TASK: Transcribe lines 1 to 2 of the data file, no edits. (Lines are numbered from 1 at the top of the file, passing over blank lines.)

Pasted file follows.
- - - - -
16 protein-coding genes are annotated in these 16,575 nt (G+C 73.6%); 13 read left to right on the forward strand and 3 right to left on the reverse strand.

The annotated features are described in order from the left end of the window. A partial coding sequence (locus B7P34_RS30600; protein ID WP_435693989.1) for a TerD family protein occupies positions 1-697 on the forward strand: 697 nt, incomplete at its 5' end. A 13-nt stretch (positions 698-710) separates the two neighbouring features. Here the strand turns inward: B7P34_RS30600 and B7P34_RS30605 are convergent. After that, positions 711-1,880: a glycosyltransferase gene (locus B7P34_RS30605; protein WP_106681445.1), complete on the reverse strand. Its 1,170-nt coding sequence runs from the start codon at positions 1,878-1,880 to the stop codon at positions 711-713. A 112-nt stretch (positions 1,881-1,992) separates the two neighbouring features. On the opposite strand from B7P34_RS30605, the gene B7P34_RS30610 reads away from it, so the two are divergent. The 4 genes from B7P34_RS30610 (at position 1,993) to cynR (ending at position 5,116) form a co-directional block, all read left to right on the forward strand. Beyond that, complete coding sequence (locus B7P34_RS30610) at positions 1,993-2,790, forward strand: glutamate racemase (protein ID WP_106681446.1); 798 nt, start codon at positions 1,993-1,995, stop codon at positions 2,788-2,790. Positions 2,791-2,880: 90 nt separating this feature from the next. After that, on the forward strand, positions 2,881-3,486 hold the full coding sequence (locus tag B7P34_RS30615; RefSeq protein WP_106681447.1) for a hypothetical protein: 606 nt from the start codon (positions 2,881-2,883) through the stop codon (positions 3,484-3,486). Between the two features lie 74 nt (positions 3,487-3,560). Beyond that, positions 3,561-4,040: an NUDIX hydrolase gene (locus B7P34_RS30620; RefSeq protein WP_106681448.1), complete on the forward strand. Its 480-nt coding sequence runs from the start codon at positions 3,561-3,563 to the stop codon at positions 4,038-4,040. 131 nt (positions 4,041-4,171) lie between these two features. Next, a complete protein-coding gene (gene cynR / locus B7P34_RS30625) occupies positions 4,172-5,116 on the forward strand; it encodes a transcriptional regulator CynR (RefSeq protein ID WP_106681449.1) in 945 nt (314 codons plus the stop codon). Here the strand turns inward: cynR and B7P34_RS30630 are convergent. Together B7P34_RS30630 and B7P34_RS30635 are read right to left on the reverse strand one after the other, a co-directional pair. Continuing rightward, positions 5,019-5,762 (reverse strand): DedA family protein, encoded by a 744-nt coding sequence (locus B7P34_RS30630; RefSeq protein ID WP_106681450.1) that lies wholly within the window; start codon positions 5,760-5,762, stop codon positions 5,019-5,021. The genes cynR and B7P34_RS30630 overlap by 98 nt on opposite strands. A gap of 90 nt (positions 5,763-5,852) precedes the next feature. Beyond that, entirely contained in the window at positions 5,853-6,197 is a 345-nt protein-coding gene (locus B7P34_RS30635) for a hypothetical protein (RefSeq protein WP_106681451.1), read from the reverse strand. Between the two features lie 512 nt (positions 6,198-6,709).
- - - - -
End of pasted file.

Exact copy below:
16 protein-coding genes are annotated in these 16,575 nt (G+C 73.6%); 13 read left to right on the forward strand and 3 right to left on the reverse strand.

The annotated features are described in order from the left end of the window. A partial coding sequence (locus B7P34_RS30600; protein ID WP_435693989.1) for a TerD family protein occupies positions 1-697 on the forward strand: 697 nt, incomplete at its 5' end. A 13-nt stretch (positions 698-710) separates the two neighbouring features. Here the strand turns inward: B7P34_RS30600 and B7P34_RS30605 are convergent. After that, positions 711-1,880: a glycosyltransferase gene (locus B7P34_RS30605; protein WP_106681445.1), complete on the reverse strand. Its 1,170-nt coding sequence runs from the start codon at positions 1,878-1,880 to the stop codon at positions 711-713. A 112-nt stretch (positions 1,881-1,992) separates the two neighbouring features. On the opposite strand from B7P34_RS30605, the gene B7P34_RS30610 reads away from it, so the two are divergent. The 4 genes from B7P34_RS30610 (at position 1,993) to cynR (ending at position 5,116) form a co-directional block, all read left to right on the forward strand. Beyond that, complete coding sequence (locus B7P34_RS30610) at positions 1,993-2,790, forward strand: glutamate racemase (protein ID WP_106681446.1); 798 nt, start codon at positions 1,993-1,995, stop codon at positions 2,788-2,790. Positions 2,791-2,880: 90 nt separating this feature from the next. After that, on the forward strand, positions 2,881-3,486 hold the full coding sequence (locus tag B7P34_RS30615; RefSeq protein WP_106681447.1) for a hypothetical protein: 606 nt from the start codon (positions 2,881-2,883) through the stop codon (positions 3,484-3,486). Between the two features lie 74 nt (positions 3,487-3,560). Beyond that, positions 3,561-4,040: an NUDIX hydrolase gene (locus B7P34_RS30620; RefSeq protein WP_106681448.1), complete on the forward strand. Its 480-nt coding sequence runs from the start codon at positions 3,561-3,563 to the stop codon at positions 4,038-4,040. 131 nt (positions 4,041-4,171) lie between these two features. Next, a complete protein-coding gene (gene cynR / locus B7P34_RS30625) occupies positions 4,172-5,116 on the forward strand; it encodes a transcriptional regulator CynR (RefSeq protein ID WP_106681449.1) in 945 nt (314 codons plus the stop codon). Here the strand turns inward: cynR and B7P34_RS30630 are convergent. Together B7P34_RS30630 and B7P34_RS30635 are read right to left on the reverse strand one after the other, a co-directional pair. Continuing rightward, positions 5,019-5,762 (reverse strand): DedA family protein, encoded by a 744-nt coding sequence (locus B7P34_RS30630; RefSeq protein ID WP_106681450.1) that lies wholly within the window; start codon positions 5,760-5,762, stop codon positions 5,019-5,021. The genes cynR and B7P34_RS30630 overlap by 98 nt on opposite strands. A gap of 90 nt (positions 5,763-5,852) precedes the next feature. Beyond that, entirely contained in the window at positions 5,853-6,197 is a 345-nt protein-coding gene (locus B7P34_RS30635) for a hypothetical protein (RefSeq protein WP_106681451.1), read from the reverse strand. Between the two features lie 512 nt (positions 6,198-6,709).